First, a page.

Friday, June 4, 2010

In Search of a Miracle 911

We have all been there. The frustrated parent on the other end of the line is searching for someone to make her child better now. Tomorrow is too late. As you attempt to calm this anxious mother, and gather the necessary information to give an accurate assessment and advice, she becomes angry, and questions why you are asking her "unnecessary questions" when she just wants some straight answers. Does this sound familiar?
Let's pause for a moment, and consider what this parent may be going through.Parents like to be in control of every aspect of their child's life, especially when they are small. Most parents take the charge that is given to them seriously,and therefore,they desire to meet that child's basic needs for food, clothing, shelter, and love, and they continue to want to meet that child's needs when they are sick. Consider for a moment though, illness is the one thing that parents have no control over. They can't just pick that child up, love them, read them a book,rock them to sleep, and make it all go away. If the child has a chronic illness, the parent may have to endure watching their child suffer through hours of pain, tests, and treatments, and that is all they can do is watch. They feel very helpless, and often become angry at themselves, at God, at the physicians, nurses or anyone else who just happens to be there at that moment. They are angry this is happening to them, and to their child, and there is nothing they can do to stop it.
How do you deal with it you ask? It is certainly not an easy task to be the nurse on the other end of that line. It is very easy to become frustrated with the difficult parent, and feel like they are just being belligerent and inconsiderate of the Golden Rule.The best technique is to stop, take a deep breath, and consider some effective communication skills for a more effective outcome.
Even though the non-verbal aspects of communication are minimized when performing a telephone assessment, one study suggests that 85 percent of the telephone interaction is based on "tone of voice" with the remaining 15 percent being the word content.
When we think of communication skills, we often think of speaking, but active listening comes first and is often overlooked.
Let's look at blockers that prevent active listening. Are there environmental distractions? If you are in a call center, is it busy? Is there alot of background noise? Is someone standing in front of you? Is you cell phone going off simultaneously?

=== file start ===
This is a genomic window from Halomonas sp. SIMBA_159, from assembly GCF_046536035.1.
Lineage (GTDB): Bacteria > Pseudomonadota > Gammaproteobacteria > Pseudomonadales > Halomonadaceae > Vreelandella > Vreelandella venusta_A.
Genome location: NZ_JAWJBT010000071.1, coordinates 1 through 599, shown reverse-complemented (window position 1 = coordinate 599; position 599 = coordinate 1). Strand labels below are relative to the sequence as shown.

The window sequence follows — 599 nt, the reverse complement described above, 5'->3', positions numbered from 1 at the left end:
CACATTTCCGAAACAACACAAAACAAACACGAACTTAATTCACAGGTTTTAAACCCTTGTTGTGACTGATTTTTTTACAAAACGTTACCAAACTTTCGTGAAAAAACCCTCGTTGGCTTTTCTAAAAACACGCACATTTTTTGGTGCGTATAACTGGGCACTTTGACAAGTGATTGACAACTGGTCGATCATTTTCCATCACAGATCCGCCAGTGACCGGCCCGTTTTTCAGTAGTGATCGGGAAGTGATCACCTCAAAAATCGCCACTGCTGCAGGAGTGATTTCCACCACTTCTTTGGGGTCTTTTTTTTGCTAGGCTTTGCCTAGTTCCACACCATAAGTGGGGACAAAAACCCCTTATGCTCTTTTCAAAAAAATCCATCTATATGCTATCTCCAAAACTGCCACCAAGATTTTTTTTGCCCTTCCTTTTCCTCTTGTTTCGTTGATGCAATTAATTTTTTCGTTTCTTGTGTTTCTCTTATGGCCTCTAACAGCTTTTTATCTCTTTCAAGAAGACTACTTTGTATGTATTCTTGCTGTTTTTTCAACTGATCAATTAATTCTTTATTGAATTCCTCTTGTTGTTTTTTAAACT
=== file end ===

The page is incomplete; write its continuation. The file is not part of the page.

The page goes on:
Do you have Third Ear Syndrome? Two ears are listening to the patient, but the 3rd ear is listening to the siren outside or to the teenager having a tantrum just outside your room.
Be careful of jumping ahead. We can think at 500 words per minute, we can hear at 300 words per minute, and we speak at 125 to 150 words per minute. It is easy to jump ahead in attempts to be more time efficient.
Be careful of emotional filters. Is the caller the same demanding one that calls about the same issue all the time? Good listeners will avoid the emotional filter unfairly influencing the interaction.
Avoid mental side trips. You are on your fourth call of the day giving out diarrhea advice, and what you are really thinking about is what you want for lunch.
Sometimes, it is easy to deal inappropriately with emotional cues, and instead display blocking behaviors, such as: offering advice and reassurance before the main problem has been identified, explaining away distress as normal, attending to the physical aspects only, switching topics or "jollying" the patient along.
Some more common sense approaches are paying attention, assess the patient's level of knowledge, read between the lines, consider the patient's prospective with empathy, and consider hidden agendas/unspoken requests.
The following are seven speaking principles when triaging a call:
*Use the caller's name.
*Reflect back important points
*Incorporate courteous remarks
*Display empathy
*Mirror the patient (using similar vocabulary, if appropriate)

Finally, don't use jargon or abbreviations when speaking, don't mumble, and don't use negative language(eg. "I am sorry the doctor will not go back to the office to see you" versus "The quickest way to be seen would be if you are able to make it to an Urgent Care".
Remember the angry caller? One rule of thumb to always keep in mind is "They don't care what you know, until they know you care".